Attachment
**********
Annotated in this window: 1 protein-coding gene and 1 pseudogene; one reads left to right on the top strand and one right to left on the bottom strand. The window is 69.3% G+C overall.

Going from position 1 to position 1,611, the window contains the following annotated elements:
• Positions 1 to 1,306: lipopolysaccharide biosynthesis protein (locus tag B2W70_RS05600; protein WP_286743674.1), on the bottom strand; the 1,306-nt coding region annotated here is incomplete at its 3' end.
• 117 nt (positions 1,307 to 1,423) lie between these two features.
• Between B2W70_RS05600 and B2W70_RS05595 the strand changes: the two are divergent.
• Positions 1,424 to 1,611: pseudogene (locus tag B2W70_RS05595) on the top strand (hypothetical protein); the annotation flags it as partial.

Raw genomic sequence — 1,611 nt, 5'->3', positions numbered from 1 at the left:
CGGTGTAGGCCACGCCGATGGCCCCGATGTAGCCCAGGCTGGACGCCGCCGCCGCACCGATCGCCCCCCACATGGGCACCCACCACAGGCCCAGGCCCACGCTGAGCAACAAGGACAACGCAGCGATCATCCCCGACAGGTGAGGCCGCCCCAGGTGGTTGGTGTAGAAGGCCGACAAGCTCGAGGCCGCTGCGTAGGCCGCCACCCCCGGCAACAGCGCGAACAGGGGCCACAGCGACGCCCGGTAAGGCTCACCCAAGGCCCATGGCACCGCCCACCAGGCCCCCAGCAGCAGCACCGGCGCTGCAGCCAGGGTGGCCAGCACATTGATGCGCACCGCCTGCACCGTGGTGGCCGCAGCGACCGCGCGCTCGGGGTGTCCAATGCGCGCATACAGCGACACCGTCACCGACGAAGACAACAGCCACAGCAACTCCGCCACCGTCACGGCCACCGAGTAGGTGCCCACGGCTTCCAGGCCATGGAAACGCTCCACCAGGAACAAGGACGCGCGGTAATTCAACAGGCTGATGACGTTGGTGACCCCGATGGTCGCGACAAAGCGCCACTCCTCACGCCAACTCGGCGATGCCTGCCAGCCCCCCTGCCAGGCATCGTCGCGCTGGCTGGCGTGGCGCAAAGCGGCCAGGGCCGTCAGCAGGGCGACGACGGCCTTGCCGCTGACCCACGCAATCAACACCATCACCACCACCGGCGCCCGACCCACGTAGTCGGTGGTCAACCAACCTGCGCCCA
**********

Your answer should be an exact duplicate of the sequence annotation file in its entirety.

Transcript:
Annotated in this window: 1 protein-coding gene and 1 pseudogene; one reads left to right on the top strand and one right to left on the bottom strand. The window is 69.3% G+C overall.

Going from position 1 to position 1,611, the window contains the following annotated elements:
• Positions 1 to 1,306: lipopolysaccharide biosynthesis protein (locus tag B2W70_RS05600; protein WP_286743674.1), on the bottom strand; the 1,306-nt coding region annotated here is incomplete at its 3' end.
• 117 nt (positions 1,307 to 1,423) lie between these two features.
• Between B2W70_RS05600 and B2W70_RS05595 the strand changes: the two are divergent.
• Positions 1,424 to 1,611: pseudogene (locus tag B2W70_RS05595) on the top strand (hypothetical protein); the annotation flags it as partial.

Raw genomic sequence — 1,611 nt, 5'->3', positions numbered from 1 at the left:
CGGTGTAGGCCACGCCGATGGCCCCGATGTAGCCCAGGCTGGACGCCGCCGCCGCACCGATCGCCCCCCACATGGGCACCCACCACAGGCCCAGGCCCACGCTGAGCAACAAGGACAACGCAGCGATCATCCCCGACAGGTGAGGCCGCCCCAGGTGGTTGGTGTAGAAGGCCGACAAGCTCGAGGCCGCTGCGTAGGCCGCCACCCCCGGCAACAGCGCGAACAGGGGCCACAGCGACGCCCGGTAAGGCTCACCCAAGGCCCATGGCACCGCCCACCAGGCCCCCAGCAGCAGCACCGGCGCTGCAGCCAGGGTGGCCAGCACATTGATGCGCACCGCCTGCACCGTGGTGGCCGCAGCGACCGCGCGCTCGGGGTGTCCAATGCGCGCATACAGCGACACCGTCACCGACGAAGACAACAGCCACAGCAACTCCGCCACCGTCACGGCCACCGAGTAGGTGCCCACGGCTTCCAGGCCATGGAAACGCTCCACCAGGAACAAGGACGCGCGGTAATTCAACAGGCTGATGACGTTGGTGACCCCGATGGTCGCGACAAAGCGCCACTCCTCACGCCAACTCGGCGATGCCTGCCAGCCCCCCTGCCAGGCATCGTCGCGCTGGCTGGCGTGGCGCAAAGCGGCCAGGGCCGTCAGCAGGGCGACGACGGCCTTGCCGCTGACCCACGCAATCAACACCATCACCACCACCGGCGCCCGACCCACGTAGTCGGTGGTCAACCAACCTGCGCCCA